Canberrans are braving brisk autumn evenings to improve their fitness and their dogs' obedience beside Lake Burley Griffin at a new hybrid boot camp.
Sisters Tania and Karina Piddington have combined their passion for dog training and personal fitness to create a unique training regime for man and his best friend.
Karina Piddington, a certified personal trainer, said the House of Dog program was one of the first in Canberra to mix canine obedience with personal training.
"We started this in mid-March and, essentially, it is a fitness boot camp that incorporates dog obedience so the dogs get a workout at the same time as their owners," she said.
"Initially, we thought this was bound to be crazy as we wouldn't have any good dogs to begin with but everyone has had a really good time so far."
The sisters lead participants through fitness and interval training – along with their dogs – before the dogs are ordered to sit and wait patiently for their masters to complete resistance training.
The dogs are taught to desensitise themselves to their surroundings as cyclists and joggers race around the shores of the lake.
Tania Piddington, who has been fostering dogs with Canberra Pooch Rescue for years, said the program had attracted a range of breeds, from terriers to Great Danes.
"I'd say about 60 per cent of the dogs so far have been small, but we have also had some very large ones," she said.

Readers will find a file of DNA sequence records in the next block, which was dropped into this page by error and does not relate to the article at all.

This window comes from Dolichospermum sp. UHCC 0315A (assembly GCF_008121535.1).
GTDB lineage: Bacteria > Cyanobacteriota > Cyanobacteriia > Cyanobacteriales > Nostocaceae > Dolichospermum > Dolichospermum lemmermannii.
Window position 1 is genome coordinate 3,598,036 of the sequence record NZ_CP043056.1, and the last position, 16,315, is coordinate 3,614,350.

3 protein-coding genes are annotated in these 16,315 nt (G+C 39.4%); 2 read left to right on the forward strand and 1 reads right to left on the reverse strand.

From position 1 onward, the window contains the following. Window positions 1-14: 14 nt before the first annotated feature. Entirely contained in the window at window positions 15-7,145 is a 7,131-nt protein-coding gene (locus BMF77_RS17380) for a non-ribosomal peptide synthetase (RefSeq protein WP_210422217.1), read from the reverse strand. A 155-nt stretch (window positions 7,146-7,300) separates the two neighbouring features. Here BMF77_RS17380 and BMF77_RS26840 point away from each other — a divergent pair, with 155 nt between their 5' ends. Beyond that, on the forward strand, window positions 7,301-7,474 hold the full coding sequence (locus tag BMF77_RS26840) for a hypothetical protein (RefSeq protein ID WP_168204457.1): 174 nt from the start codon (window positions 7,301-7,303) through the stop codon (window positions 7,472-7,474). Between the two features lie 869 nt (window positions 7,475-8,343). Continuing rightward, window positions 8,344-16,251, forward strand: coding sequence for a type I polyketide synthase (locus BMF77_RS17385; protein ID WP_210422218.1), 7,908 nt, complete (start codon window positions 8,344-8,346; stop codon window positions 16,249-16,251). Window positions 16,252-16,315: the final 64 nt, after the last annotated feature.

"So many people go down to the gym and leave their dogs at home but this way you don't have to leave your best friend at home.
"It's about getting a great workout and training them at the same time; it kills two birds with one stone."
The Piddington sisters travelled to California to train with a dog boot camp before licensing the program and bringing it back to Canberra.
Karina Piddington said all dogs of all obedience levels were welcome at the boot camp as the goal was to teach owners how to command their dog's respect.
"We do a one-hour obedience lesson with everybody before they join the class so that we can show them the commands they need to know and assess their dog," she said.
"We let any dog in as long as they are not aggressive as the number one priority is everybody's safety."
She said many people were initially interested in the obedience training but eventually enjoyed the fitness element.
"We want it to be a good workout for everyone involved so they can go at their own pace if need be and we can adapt it to suit all dog owners," she said.